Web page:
Atlanta's Music Midtown will not be taking place this year after a 2019 Georgia court ruling provided a possible legal challenge to the event's long running ban against guns. Part of the issue stems from the fact that the festival is taking place on the publicly-owned Piedmont Park festival grounds, with gun carry rights now being granted on publicly-owned land.

The event was set to be held Sept. 17-18, with the reunited My Chemical Romance, Jack White, Fall Out Boy, A Day to Remember, Turnstile and plenty more set to perform over the two day, weekend event.

In a statement to festival goers officials commented, "Hey Midtown fans – due to circumstances beyond our control, Music Midtown will no longer be taking place this year. We were looking forward to reuniting in September and hope we can all get back to enjoying the festival together again soon."

Refunds are expected to be automatically processed within the next 24 hours via the original method of payment, while it may take 7-10 business days for the refund to be processed by a bank. The full statement can be viewed below.

https://twitter.com/MusicMidtown/status/1554104695211294721

While the Music Midtown statement did not make mention of the reasoning for the cancellation, industry sources revealed to Billboard that the change to Georgia's gun laws could leave organizers in danger of legal action for preventing "safe carry" gun owners with tickets from entering the festival with their guns as the event is taking place on publicly owned grounds.

Billboard revealed that pro-gun rights groups had been emailing and posting comments to the festival's social media for months, hinting at a legal challenge for festival organizers after a 2019 ruling expanded the 2014 Georgia law that critics had dubbed the "Guns Everywhere" law.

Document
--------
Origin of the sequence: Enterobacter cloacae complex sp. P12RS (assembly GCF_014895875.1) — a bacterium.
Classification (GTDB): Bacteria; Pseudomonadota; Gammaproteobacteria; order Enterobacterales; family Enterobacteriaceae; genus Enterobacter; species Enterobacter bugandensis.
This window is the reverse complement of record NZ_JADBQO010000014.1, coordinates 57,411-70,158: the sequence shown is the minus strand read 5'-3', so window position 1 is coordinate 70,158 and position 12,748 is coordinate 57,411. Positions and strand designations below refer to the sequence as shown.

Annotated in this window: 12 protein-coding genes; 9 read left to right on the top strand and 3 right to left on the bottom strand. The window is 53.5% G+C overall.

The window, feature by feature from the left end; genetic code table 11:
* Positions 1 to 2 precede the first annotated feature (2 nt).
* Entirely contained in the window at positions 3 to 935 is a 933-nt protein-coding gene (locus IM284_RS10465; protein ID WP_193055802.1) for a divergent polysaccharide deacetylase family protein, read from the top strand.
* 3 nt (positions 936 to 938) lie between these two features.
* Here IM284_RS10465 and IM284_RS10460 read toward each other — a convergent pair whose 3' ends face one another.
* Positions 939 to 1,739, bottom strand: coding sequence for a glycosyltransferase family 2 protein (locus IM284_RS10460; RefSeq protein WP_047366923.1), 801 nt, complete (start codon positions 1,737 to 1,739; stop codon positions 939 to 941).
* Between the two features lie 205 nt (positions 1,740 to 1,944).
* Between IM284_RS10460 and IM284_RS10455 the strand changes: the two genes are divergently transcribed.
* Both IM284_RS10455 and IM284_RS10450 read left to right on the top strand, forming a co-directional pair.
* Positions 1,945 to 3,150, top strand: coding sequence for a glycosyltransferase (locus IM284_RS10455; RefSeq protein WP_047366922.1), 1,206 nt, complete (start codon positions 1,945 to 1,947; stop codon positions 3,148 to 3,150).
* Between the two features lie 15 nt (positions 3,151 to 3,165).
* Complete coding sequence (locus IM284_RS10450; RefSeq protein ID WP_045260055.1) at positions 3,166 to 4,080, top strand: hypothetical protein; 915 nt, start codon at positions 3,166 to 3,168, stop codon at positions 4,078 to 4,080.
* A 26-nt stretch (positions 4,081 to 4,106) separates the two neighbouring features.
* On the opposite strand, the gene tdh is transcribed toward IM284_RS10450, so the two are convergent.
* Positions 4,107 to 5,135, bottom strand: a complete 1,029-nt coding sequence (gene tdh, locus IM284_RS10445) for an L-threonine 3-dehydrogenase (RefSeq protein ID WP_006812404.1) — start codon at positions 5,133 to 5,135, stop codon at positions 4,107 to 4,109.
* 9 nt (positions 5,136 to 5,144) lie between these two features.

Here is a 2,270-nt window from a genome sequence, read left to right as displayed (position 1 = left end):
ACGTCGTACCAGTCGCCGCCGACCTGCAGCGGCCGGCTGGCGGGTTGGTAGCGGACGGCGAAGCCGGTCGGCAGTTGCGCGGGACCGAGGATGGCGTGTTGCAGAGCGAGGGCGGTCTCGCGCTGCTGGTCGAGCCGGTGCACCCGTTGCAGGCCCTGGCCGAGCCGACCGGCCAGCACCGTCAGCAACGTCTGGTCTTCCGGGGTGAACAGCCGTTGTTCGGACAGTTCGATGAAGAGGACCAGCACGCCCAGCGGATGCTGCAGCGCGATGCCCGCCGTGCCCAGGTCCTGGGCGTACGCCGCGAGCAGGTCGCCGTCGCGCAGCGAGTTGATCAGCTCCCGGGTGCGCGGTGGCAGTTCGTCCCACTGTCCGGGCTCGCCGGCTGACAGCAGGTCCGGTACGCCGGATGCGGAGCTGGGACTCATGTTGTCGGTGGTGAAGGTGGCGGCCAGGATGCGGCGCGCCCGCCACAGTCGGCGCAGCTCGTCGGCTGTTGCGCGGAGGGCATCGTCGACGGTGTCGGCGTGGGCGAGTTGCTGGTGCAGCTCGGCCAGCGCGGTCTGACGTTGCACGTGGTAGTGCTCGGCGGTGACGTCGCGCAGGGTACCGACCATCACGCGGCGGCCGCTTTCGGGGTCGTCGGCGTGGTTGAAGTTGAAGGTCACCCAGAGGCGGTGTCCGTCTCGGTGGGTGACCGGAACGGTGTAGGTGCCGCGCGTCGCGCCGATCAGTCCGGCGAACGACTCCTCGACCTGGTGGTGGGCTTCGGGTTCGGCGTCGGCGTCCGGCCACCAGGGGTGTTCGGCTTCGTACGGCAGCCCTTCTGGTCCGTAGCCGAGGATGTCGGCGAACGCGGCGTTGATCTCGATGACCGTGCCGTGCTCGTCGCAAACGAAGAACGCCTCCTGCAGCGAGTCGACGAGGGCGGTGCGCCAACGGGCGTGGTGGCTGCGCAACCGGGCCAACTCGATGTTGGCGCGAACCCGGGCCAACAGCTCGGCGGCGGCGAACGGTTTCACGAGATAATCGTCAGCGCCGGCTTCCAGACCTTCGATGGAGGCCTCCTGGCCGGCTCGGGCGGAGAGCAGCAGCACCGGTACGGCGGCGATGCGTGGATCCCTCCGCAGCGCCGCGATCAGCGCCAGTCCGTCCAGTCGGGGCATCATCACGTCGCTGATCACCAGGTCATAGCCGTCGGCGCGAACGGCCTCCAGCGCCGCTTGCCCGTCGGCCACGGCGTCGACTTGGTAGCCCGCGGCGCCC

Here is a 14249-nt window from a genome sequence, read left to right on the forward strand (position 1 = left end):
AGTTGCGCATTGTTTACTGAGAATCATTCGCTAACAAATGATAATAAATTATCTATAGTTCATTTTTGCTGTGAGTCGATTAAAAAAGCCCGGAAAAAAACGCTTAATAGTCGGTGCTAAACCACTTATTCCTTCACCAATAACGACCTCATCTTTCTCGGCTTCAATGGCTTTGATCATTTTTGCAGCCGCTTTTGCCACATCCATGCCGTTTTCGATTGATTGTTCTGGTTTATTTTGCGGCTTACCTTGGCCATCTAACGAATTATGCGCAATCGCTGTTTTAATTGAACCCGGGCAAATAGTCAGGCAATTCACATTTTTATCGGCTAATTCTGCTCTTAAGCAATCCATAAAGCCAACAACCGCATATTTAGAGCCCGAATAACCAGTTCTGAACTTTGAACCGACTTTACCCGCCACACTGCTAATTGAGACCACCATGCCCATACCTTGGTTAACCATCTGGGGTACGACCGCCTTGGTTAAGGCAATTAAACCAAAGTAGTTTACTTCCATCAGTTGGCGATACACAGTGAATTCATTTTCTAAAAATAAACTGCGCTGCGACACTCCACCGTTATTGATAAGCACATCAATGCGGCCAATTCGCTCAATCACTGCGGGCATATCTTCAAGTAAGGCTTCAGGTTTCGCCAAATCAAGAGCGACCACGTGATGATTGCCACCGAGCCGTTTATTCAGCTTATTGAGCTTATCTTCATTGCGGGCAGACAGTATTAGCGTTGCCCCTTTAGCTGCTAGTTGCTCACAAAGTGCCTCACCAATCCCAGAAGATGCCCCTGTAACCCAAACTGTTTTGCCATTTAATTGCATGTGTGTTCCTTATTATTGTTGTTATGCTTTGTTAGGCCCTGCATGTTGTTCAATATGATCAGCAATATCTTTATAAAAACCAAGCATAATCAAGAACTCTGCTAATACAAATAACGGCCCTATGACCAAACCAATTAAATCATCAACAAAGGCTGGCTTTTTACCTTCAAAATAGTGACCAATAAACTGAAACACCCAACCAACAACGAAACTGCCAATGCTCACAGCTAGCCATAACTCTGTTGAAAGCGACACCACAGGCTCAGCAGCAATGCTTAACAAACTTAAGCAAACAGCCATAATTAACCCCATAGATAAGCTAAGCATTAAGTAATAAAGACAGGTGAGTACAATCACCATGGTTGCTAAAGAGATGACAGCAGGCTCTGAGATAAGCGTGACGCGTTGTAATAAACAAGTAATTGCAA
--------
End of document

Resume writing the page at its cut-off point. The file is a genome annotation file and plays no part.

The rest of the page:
Officially known as the "Safe Carry Protection Act," the ruling now grants residents that right to carry guns in bars, churches, schools and other private businesses with the owner's permission. It also allows for gun carry rights on publicly owned land, such as the Piedmont Park where the Music Midtown festival was scheduled to be held. No legal consensus had been made concerning private events held on the publicly owned land, but the 2019 ruling brought to light that a challenge could be made.

Part of the 2019 ruling relates to how the Safe Carry Protection Act would be enforced by private businesses on public land. Businesses with long-term leases on state-owned land were allowed to bar guns, while those with short-term leases were not. Though Music Midtown was launched in 1996 and has been an ongoing event, their lease is a short-term lease for the city park site.

While Music Midtown has long barred guns from their event, the ruling has now opened the door for gun-carrying individuals who purchased tickets to file suit against the organizers if denied entry. So, with it seeming that pro-gun rights groups were ready to challenge the gun ban, festival organizers opted instead to cancel this year's festival while re-evaluating how they would proceed with the event in future years.

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